Russian Navy Museum and the 'ekranoplan'
Ekranoplan: Surface skimming superplane
Miquel Ros, CNN
Is it a boat? Is it a plane? No, it's an "ekranoplan!"
These extraordinary hybrid aircraft were so maritime in their conception they were always considered a part of the Soviet navy. So much so, they were even christened like ships with a splash of champagne on the bow.
Using what's known in aerodynamics as the "ground effect" -- the science that makes airborne bodies easier to control when they approach a hard surface -- the ekranoplan mimicked the flight of swans or pelicans when they use ground effect to skim just above the surface of the water.
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The ekranoplan could reach astounding speeds of more than 400 kilometers per hour and even had amphibious abilities, moving over ice or flat land as easily at it sped above the surface of the water.
The Soviet Union developed a number of ekranoplan prototypes for military use, including one that was so large and strange that when it was spotted by US spy satellites in the mid-1960s it was dubbed "the Monster of the Caspian."
Despite a promising start, ekranoplans never caught on and the program was scrapped in the 1980s. Like seaplanes, ekranoplans were largely at the mercy of sea conditions even when flying conditions were good.
Other exhibits at the Russian Navy Museum include the pride of the Soviet Union's Cold War fleet, from a Tango-class B-396 submarine to Scat assault hovercraft.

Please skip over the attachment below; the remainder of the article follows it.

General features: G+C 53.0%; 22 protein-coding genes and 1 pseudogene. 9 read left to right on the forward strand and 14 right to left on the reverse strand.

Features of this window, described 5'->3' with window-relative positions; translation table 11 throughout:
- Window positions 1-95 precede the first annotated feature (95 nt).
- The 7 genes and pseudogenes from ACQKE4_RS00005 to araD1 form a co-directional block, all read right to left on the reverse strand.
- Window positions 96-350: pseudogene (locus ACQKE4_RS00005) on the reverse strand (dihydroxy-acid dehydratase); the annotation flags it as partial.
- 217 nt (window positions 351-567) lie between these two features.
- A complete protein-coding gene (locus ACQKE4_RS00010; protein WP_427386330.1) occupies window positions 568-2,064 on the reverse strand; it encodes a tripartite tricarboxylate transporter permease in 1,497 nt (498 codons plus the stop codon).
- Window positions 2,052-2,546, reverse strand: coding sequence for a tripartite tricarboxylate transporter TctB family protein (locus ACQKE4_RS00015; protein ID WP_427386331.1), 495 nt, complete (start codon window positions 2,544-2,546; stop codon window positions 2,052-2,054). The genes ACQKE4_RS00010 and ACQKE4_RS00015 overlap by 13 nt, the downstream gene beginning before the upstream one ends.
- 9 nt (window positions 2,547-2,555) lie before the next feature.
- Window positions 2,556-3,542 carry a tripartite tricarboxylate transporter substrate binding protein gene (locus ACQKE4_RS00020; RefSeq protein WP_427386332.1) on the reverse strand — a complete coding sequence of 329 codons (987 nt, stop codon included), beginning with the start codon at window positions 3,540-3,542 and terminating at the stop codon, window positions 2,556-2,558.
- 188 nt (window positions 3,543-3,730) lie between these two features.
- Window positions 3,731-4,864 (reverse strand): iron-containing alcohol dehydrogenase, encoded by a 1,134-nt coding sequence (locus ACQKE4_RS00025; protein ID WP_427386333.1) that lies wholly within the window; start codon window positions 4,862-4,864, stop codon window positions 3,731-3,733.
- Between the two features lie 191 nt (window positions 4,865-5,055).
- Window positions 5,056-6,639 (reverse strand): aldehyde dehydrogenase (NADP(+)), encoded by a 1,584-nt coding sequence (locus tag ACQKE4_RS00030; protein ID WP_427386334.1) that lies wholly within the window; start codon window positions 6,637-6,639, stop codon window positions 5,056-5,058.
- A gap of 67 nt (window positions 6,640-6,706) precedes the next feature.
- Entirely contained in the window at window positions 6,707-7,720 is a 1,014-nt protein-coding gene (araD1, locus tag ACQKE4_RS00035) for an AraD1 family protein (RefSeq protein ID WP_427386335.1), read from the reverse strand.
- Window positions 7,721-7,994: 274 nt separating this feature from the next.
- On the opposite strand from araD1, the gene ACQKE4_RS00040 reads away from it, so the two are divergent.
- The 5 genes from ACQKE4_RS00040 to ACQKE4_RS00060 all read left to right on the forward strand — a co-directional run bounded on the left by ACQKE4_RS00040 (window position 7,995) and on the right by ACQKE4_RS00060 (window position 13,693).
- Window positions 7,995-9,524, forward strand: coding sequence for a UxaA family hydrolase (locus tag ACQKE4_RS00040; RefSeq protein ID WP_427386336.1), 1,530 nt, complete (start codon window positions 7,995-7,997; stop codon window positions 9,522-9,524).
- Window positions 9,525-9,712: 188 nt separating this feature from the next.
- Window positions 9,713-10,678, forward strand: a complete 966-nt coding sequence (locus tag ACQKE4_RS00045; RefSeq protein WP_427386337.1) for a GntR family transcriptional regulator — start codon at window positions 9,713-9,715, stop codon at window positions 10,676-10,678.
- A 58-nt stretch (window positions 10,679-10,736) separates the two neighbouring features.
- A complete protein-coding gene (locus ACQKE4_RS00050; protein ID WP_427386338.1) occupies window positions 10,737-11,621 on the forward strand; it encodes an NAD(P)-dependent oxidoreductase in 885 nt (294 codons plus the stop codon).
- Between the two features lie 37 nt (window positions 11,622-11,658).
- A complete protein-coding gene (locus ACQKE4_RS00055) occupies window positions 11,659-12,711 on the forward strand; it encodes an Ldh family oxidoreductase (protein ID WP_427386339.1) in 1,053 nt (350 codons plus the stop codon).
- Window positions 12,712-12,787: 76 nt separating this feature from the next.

The chance to get on board a real Soviet submarine is one of the museum's major draws. The submarine Novosibirsk Komsomolets entered service in 1980 and served in the Soviet and, later, Russian navies until 1998.
In 2003 it made its last voyage from the White Sea, in northern Russia, to Moscow through the country's inland waterways.
The submarine's different sections have been furnished with items that give an idea of how cramped conditions were for the vessel's 78 submariners. A sure treat for naval enthusiasts.
Metro: Skhodnenskaya (Сходненская)
Cost: Standard adult ticket 300 rubles (€4.2, $4.6) to access the submarine / Combined ticket 600 rubles (€8.4, $9.2)
Musuem of Cosmonautics and VDNKh
There were few areas of Cold War superpower rivalry more intense -- and more attached to national pride -- than space exploration.
The Soviet Union's ability to send the first satellite into space and the first human into orbit in the late '50s and early '60s mesmerized the world and is still a source of national pride today.
Located at the base of the Monument to Conquerors of Space -- a 110 meter-high titanium spire that surges upwards in a stylized representation of a rocket blasting into space -- it was inaugurated in 1964 and is an unmistakable classic of the Soviet era.
The museum holds a rich collection of space artifacts, including a replica of the first Sputnik, a number of space capsules and, amazingly, the stuffed remains of Belka and Strelka, the first dogs to return alive from a space mission.
Their more famous predecessor, Laika, the first dog in space, was sent on a one-way mission.
Russian space dogs Belka and Strelka immortalized on a postcard.
© FUEL Publishing
A visit to the Museum of Cosmonauts can be complemented with a walk through the neighboring VDNKh, a large park and recreation area that has its own aerospace exhibition, featuring a replica of the space rocket Vostok and the Buran, the Soviet equivalent to the Space Shuttle, as well as several other Soviet-made aircraft.
VDNKh was originally conceived as a national exhibition center where each of the Soviet republics had its own pavilion. It's now home to a large number of recreational facilities, including an oceanographic center, numerous bars and restaurants and, in winter, a massive ice skating ring.
Cost: (Museum of Cosmonautics) 250 rubles (€3.5, $3.8)